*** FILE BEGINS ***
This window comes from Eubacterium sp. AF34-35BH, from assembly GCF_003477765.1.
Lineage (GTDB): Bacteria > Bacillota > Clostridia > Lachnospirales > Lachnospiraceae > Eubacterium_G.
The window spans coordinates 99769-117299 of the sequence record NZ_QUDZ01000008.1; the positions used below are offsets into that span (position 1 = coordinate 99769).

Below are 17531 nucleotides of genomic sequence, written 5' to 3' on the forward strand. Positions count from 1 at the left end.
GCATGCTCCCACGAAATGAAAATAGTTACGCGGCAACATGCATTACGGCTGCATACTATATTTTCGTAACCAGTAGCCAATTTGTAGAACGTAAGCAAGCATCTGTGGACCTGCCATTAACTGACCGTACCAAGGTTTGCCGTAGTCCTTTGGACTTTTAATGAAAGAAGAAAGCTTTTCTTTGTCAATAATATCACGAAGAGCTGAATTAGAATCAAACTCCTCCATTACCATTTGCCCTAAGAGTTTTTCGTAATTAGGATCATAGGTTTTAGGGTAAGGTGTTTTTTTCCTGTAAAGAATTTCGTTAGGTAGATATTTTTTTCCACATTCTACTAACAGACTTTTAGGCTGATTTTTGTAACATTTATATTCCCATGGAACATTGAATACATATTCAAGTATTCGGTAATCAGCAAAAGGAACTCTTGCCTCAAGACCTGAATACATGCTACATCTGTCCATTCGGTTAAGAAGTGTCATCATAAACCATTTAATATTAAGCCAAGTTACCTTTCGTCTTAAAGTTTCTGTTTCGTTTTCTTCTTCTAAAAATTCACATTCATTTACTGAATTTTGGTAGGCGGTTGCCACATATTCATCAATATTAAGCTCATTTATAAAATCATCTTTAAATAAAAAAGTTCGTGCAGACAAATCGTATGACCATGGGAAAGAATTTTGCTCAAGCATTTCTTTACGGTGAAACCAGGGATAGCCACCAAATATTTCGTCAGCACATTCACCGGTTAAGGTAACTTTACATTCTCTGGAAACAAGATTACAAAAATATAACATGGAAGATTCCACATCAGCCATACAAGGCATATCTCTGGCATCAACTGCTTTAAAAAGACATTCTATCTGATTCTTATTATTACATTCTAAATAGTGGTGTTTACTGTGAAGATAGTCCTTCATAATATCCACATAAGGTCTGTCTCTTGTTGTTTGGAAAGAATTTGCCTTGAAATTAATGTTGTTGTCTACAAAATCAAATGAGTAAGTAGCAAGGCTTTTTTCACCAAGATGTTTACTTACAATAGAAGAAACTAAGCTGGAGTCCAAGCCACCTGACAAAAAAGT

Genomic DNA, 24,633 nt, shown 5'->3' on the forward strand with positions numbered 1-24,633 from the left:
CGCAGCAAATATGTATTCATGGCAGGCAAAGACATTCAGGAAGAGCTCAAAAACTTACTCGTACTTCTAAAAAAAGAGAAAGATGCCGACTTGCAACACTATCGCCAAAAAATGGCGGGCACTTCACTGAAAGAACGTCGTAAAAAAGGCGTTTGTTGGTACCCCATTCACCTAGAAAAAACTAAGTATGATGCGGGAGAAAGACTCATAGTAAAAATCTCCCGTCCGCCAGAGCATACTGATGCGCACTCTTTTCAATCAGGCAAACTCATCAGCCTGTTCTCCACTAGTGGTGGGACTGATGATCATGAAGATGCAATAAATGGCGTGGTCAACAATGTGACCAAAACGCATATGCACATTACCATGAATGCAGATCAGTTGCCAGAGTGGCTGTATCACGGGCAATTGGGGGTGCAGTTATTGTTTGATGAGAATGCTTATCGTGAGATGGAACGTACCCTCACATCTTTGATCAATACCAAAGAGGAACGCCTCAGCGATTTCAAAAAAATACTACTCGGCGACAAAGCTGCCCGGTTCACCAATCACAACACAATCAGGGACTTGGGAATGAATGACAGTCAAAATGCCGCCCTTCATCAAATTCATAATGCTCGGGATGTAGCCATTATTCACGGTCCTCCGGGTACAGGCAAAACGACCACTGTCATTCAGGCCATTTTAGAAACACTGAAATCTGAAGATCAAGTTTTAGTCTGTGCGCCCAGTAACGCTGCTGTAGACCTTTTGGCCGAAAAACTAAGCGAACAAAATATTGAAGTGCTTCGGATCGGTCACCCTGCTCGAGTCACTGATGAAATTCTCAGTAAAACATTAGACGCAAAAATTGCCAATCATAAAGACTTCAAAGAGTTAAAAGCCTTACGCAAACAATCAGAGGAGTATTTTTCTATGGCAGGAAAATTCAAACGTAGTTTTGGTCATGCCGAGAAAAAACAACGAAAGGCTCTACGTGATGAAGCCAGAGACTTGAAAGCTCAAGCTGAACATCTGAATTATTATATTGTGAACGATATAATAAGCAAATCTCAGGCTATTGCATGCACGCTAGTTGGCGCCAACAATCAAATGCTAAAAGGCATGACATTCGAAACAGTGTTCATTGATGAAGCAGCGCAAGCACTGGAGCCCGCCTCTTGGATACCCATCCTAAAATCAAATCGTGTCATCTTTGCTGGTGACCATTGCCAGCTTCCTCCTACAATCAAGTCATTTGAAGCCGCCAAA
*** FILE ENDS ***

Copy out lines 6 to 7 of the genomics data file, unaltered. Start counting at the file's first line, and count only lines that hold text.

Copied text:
Genomic DNA, 24,633 nt, shown 5'->3' on the forward strand with positions numbered 1-24,633 from the left:
CGCAGCAAATATGTATTCATGGCAGGCAAAGACATTCAGGAAGAGCTCAAAAACTTACTCGTACTTCTAAAAAAAGAGAAAGATGCCGACTTGCAACACTATCGCCAAAAAATGGCGGGCACTTCACTGAAAGAACGTCGTAAAAAAGGCGTTTGTTGGTACCCCATTCACCTAGAAAAAACTAAGTATGATGCGGGAGAAAGACTCATAGTAAAAATCTCCCGTCCGCCAGAGCATACTGATGCGCACTCTTTTCAATCAGGCAAACTCATCAGCCTGTTCTCCACTAGTGGTGGGACTGATGATCATGAAGATGCAATAAATGGCGTGGTCAACAATGTGACCAAAACGCATATGCACATTACCATGAATGCAGATCAGTTGCCAGAGTGGCTGTATCACGGGCAATTGGGGGTGCAGTTATTGTTTGATGAGAATGCTTATCGTGAGATGGAACGTACCCTCACATCTTTGATCAATACCAAAGAGGAACGCCTCAGCGATTTCAAAAAAATACTACTCGGCGACAAAGCTGCCCGGTTCACCAATCACAACACAATCAGGGACTTGGGAATGAATGACAGTCAAAATGCCGCCCTTCATCAAATTCATAATGCTCGGGATGTAGCCATTATTCACGGTCCTCCGGGTACAGGCAAAACGACCACTGTCATTCAGGCCATTTTAGAAACACTGAAATCTGAAGATCAAGTTTTAGTCTGTGCGCCCAGTAACGCTGCTGTAGACCTTTTGGCCGAAAAACTAAGCGAACAAAATATTGAAGTGCTTCGGATCGGTCACCCTGCTCGAGTCACTGATGAAATTCTCAGTAAAACATTAGACGCAAAAATTGCCAATCATAAAGACTTCAAAGAGTTAAAAGCCTTACGCAAACAATCAGAGGAGTATTTTTCTATGGCAGGAAAATTCAAACGTAGTTTTGGTCATGCCGAGAAAAAACAACGAAAGGCTCTACGTGATGAAGCCAGAGACTTGAAAGCTCAAGCTGAACATCTGAATTATTATATTGTGAACGATATAATAAGCAAATCTCAGGCTATTGCATGCACGCTAGTTGGCGCCAACAATCAAATGCTAAAAGGCATGACATTCGAAACAGTGTTCATTGATGAAGCAGCGCAAGCACTGGAGCCCGCCTCTTGGATACCCATCCTAAAATCAAATCGTGTCATCTTTGCTGGTGACCATTGCCAGCTTCCTCCTACAATCAAGTCATTTGAAGCCGCCAAA